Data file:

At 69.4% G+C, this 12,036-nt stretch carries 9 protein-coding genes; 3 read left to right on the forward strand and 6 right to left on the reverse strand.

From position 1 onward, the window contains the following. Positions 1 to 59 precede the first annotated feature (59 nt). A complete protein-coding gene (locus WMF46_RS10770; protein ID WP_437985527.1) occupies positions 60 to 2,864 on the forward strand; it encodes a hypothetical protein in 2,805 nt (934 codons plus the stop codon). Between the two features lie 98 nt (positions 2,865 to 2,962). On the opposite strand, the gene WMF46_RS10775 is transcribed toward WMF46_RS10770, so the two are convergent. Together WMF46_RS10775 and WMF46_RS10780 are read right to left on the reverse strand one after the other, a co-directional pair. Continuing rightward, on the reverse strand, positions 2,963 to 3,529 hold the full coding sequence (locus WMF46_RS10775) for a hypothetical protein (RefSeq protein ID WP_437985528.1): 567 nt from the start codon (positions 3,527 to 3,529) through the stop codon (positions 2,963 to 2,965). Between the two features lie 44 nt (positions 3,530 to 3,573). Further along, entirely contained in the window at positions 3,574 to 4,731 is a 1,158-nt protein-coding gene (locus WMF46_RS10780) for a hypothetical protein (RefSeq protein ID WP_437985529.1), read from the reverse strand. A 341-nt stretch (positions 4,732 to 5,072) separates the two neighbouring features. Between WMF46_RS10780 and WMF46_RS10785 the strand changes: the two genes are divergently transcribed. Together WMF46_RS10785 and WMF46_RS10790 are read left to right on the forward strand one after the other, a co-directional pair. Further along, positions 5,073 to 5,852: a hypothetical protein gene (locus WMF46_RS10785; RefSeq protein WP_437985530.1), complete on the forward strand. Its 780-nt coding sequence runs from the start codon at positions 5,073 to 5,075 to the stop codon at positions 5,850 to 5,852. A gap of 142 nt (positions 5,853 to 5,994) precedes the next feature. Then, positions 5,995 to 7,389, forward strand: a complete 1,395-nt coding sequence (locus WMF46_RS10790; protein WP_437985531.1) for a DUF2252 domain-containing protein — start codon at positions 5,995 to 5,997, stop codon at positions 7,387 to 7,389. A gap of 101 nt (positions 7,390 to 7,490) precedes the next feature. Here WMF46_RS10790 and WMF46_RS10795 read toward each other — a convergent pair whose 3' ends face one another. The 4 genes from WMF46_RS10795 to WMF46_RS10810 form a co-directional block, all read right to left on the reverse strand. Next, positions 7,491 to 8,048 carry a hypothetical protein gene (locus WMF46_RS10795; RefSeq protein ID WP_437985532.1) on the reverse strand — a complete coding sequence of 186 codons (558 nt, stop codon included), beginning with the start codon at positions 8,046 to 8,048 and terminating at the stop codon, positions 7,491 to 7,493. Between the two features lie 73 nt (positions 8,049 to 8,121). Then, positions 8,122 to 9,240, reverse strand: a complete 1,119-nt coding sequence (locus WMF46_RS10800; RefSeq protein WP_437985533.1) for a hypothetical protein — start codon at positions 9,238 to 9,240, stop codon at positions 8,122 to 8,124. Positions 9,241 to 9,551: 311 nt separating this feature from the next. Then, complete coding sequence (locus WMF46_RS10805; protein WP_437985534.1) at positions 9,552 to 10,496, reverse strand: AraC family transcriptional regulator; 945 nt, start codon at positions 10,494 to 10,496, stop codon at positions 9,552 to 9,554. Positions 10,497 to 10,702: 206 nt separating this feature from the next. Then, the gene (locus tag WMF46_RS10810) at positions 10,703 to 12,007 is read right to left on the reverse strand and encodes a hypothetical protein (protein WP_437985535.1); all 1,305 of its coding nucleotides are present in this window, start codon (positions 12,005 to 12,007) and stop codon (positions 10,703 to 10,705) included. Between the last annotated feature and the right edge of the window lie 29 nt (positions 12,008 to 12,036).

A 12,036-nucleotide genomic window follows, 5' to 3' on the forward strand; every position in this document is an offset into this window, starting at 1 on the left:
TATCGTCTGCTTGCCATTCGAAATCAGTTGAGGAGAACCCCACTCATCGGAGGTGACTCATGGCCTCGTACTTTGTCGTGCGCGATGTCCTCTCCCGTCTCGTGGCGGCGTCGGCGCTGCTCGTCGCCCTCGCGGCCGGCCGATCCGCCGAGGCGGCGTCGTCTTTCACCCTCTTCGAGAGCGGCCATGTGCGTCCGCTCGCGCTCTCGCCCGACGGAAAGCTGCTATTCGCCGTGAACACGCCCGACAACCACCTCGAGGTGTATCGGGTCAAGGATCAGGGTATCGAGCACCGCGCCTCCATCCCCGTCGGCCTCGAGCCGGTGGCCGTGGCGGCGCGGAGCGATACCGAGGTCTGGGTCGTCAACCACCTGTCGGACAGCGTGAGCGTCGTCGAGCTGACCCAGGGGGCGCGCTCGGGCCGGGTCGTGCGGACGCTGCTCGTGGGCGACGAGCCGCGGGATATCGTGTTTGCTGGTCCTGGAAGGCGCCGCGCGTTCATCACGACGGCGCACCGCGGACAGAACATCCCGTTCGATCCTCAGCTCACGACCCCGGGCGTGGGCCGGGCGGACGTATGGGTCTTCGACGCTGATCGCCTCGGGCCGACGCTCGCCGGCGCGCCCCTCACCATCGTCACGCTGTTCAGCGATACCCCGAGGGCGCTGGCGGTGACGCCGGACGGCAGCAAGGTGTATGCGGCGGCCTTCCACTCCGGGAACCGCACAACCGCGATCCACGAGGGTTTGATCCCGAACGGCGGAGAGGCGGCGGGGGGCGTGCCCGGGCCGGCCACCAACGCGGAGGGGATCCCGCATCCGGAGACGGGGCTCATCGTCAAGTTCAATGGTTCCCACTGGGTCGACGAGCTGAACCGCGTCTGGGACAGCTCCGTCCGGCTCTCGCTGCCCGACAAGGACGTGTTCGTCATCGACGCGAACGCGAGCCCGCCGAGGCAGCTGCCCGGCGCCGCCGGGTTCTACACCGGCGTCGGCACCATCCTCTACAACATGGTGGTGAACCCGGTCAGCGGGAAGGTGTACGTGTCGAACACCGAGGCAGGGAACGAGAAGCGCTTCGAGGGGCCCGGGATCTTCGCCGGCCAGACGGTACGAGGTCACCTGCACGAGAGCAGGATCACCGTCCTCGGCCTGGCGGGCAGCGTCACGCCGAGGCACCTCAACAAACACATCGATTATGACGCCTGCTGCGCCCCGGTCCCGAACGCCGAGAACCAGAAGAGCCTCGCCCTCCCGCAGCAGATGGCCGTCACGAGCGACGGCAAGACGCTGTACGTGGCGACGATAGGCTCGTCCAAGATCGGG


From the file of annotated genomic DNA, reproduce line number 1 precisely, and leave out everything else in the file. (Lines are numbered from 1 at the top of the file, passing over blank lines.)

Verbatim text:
At 69.4% G+C, this 12,036-nt stretch carries 9 protein-coding genes; 3 read left to right on the forward strand and 6 right to left on the reverse strand.